Intel has announced the arrival of the first desktop chips to include its hardware-based virtualization technology known as VT (codenamed Vanderpool). This could very well signal a new era in desktop/notebook computing and I would think long and hard before buying a new system that doesn't include this new and worthwhile technology.
Between the Lines
Larry Dignan and other IT industry experts, blogging at the intersection of business and technology, deliver daily news and analysis on vital enterprise trends.
Larry Dignan is Editor in Chief of ZDNet and SmartPlanet as well as Editorial Director of ZDNet's sister site TechRepublic.
Andrew Nusca is a writer-editor for ZDNet, contributor to CNET and the editor of SmartPlanet, ZDNet's sister site about innovation. In 2013, his coverage will focus on enterprise startups. He is based in New York.
Rachel King is a staff writer for ZDNet based in San Francisco.
David Berlind's article, "And they said 'WebOffice' couldn't be done," paints a wonderful "blue sky" picture of the "not-too-distant" future. But still ...
In its ongoing quest to rehabilitate its reputation, Computer Associates is truncating its name to the more often used CA, and hoping to further distance itself from the isuses with the DOJ that shook up the management team and cost the company $225 million to settle.
The upstart poster child for on demand, software-as-a-service has been salesforce.com, in part due to the vision, evangelism and trash talking of its CEO Marc Benioff.
SAP's Shai Agassi has been taking heat from the press and blogosphere over his comments on open source made during his interview (you can listen to the podcast here--the open source section starts at 35:34) with New York Times reporter John Markoff at a Churchill Club event on Tuesday. He responded in his own blog today to the flurry of criticisms.
In this latest episode of the Dan & David Show David is fighting a cold but gets through the show, and even gets cranked up talking about Sony's root-kit DRM debacle and the latest twists and turns of the Open Document Format debate happening in the Commonwealth of Massachusetts. We also discuss the Gates and Ozzie memos that surfaced this week, Dan Bricklin's WikiCalc and I rant about the glib trash talking by industry executives like Marc Benioff of salesforce.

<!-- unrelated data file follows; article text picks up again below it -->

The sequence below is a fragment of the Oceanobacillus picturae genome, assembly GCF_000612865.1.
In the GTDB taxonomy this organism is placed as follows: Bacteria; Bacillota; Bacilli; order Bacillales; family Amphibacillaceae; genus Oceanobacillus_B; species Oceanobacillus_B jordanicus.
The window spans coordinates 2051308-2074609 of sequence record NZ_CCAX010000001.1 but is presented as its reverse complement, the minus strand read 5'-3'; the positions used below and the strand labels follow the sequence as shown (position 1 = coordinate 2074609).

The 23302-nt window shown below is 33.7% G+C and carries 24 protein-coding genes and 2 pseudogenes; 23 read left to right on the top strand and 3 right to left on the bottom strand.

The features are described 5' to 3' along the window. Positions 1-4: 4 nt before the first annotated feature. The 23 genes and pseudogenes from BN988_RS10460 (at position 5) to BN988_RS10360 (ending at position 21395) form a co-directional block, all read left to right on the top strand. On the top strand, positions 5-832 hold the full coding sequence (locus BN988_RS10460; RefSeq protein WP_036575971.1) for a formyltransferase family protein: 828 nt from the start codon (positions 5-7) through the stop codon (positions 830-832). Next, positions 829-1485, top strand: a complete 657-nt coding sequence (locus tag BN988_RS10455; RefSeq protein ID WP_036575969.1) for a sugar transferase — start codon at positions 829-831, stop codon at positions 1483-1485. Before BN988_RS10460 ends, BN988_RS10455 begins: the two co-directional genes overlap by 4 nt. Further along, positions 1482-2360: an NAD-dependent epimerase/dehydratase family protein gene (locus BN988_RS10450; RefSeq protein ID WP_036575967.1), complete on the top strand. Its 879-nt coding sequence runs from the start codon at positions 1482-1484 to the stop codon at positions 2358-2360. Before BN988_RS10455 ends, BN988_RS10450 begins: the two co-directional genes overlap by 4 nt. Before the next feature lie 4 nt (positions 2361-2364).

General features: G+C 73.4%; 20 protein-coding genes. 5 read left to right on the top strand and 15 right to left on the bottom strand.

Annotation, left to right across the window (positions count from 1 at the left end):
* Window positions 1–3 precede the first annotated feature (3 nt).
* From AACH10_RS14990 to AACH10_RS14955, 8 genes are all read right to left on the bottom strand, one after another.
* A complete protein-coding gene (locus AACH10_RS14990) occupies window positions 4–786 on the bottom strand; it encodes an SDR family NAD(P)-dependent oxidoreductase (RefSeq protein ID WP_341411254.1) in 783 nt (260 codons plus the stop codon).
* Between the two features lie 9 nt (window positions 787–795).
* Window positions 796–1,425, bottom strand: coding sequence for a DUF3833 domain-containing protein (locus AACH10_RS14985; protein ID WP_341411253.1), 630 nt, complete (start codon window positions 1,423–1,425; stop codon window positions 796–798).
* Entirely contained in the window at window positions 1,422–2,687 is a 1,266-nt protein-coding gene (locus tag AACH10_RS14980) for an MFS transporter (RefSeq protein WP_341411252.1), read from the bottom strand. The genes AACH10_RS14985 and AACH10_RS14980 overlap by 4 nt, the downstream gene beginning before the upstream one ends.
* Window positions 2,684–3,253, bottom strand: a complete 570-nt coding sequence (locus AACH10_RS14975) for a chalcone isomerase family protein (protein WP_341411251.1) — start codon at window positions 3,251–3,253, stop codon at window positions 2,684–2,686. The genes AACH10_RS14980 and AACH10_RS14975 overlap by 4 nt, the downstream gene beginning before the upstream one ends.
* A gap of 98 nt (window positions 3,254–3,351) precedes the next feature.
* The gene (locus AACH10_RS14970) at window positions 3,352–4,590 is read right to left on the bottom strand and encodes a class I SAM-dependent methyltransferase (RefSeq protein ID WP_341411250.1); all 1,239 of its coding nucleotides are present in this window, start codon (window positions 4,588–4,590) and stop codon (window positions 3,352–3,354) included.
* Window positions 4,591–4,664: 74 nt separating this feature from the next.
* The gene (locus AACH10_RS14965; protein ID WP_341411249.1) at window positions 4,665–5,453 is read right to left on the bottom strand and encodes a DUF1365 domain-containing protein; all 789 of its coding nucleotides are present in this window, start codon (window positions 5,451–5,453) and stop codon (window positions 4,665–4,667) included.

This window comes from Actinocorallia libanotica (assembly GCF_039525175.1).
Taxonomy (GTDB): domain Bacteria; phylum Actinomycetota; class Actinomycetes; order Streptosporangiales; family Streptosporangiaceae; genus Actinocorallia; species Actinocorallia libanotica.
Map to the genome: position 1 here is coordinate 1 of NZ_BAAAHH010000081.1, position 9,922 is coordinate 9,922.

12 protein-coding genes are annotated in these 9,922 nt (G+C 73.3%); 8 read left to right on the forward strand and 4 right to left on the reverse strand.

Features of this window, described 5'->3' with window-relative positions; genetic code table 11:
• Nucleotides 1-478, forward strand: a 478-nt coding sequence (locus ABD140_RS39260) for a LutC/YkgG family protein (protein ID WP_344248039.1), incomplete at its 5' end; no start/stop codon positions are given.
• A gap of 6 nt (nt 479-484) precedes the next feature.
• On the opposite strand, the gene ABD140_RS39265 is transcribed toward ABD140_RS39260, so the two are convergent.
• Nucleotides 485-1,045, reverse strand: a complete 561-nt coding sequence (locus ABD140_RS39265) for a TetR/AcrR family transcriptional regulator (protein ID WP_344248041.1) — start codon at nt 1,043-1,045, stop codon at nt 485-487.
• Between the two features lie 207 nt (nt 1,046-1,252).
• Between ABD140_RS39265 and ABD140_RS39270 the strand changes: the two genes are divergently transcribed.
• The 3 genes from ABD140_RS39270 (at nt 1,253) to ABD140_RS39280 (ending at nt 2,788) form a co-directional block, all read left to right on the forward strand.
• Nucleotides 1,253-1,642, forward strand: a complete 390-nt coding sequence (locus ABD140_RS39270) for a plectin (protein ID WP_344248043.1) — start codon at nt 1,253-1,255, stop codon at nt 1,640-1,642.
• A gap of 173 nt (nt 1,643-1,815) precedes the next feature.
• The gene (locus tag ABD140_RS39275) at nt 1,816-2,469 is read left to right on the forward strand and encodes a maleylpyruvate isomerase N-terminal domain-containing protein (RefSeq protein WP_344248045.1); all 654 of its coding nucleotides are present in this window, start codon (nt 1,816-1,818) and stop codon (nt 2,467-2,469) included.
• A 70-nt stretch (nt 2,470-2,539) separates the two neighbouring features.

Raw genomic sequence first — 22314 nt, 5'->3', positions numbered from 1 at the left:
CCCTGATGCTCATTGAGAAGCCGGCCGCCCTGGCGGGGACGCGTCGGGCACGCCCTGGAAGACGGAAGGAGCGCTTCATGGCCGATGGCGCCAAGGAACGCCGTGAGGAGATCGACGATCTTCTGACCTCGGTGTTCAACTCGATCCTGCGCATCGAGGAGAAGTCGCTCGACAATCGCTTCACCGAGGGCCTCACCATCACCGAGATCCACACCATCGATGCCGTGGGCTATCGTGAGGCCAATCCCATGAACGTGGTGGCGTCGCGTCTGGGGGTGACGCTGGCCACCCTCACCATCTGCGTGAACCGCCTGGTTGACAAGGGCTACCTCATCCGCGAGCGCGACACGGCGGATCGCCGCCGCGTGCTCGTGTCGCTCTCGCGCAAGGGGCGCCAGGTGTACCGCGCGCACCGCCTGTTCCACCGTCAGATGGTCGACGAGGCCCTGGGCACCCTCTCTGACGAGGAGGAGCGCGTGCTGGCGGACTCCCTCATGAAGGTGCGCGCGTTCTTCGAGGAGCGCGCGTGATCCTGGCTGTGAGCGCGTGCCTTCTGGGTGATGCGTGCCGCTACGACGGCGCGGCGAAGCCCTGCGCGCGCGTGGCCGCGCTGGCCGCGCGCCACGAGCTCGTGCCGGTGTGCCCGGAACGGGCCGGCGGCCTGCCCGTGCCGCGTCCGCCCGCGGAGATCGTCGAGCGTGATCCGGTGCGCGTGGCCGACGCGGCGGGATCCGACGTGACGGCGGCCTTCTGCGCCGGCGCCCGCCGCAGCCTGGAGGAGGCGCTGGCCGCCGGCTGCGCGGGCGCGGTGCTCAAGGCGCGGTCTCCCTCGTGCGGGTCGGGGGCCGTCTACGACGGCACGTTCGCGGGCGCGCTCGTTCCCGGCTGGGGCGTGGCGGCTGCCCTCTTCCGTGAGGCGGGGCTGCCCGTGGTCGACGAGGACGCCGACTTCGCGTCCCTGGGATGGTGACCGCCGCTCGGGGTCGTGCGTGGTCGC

During the SDForum search SIG last night on Microsoft's Mountain View campus, I had a fireside chat with John Battelle of searchblog and author of The Search, covering the early days of Internet search and the rise of Google. I first met John when I came to Macweek in 1988.
Have you seen that headline before? I have. I wrote it almost three years ago in a column where I said:I predict that this decade will be marked by a giant shift in the information technology mindset.
I caught up with Walt Mossberg for a podcast prior to the Churchill Club event "Making a List: What's Hot and What's Not in Personal Technology," which Walt hosted with fellow Wall Street Journal columnist Kara Swisher.Walt explains why the "device formerly known as the cell phone" is the hottest consumer product category, along with iPods and other products that are in the emerging class of small, human-scaled computers with growing sets of capabilities.
Shai Agassi, president of the Product and Technology Group and a member of the Executive Board at SAP AG, fielded questions from New York Times tech reporter John Markoff and the audience during an early morning Churchill Club event on Wednesday. We have a podcast of the interview, as well as a separate follow-up podcast I did with Agassi, digging deeper into some of SAP's technology, hosted services and his disparagement of Oracle's strategy.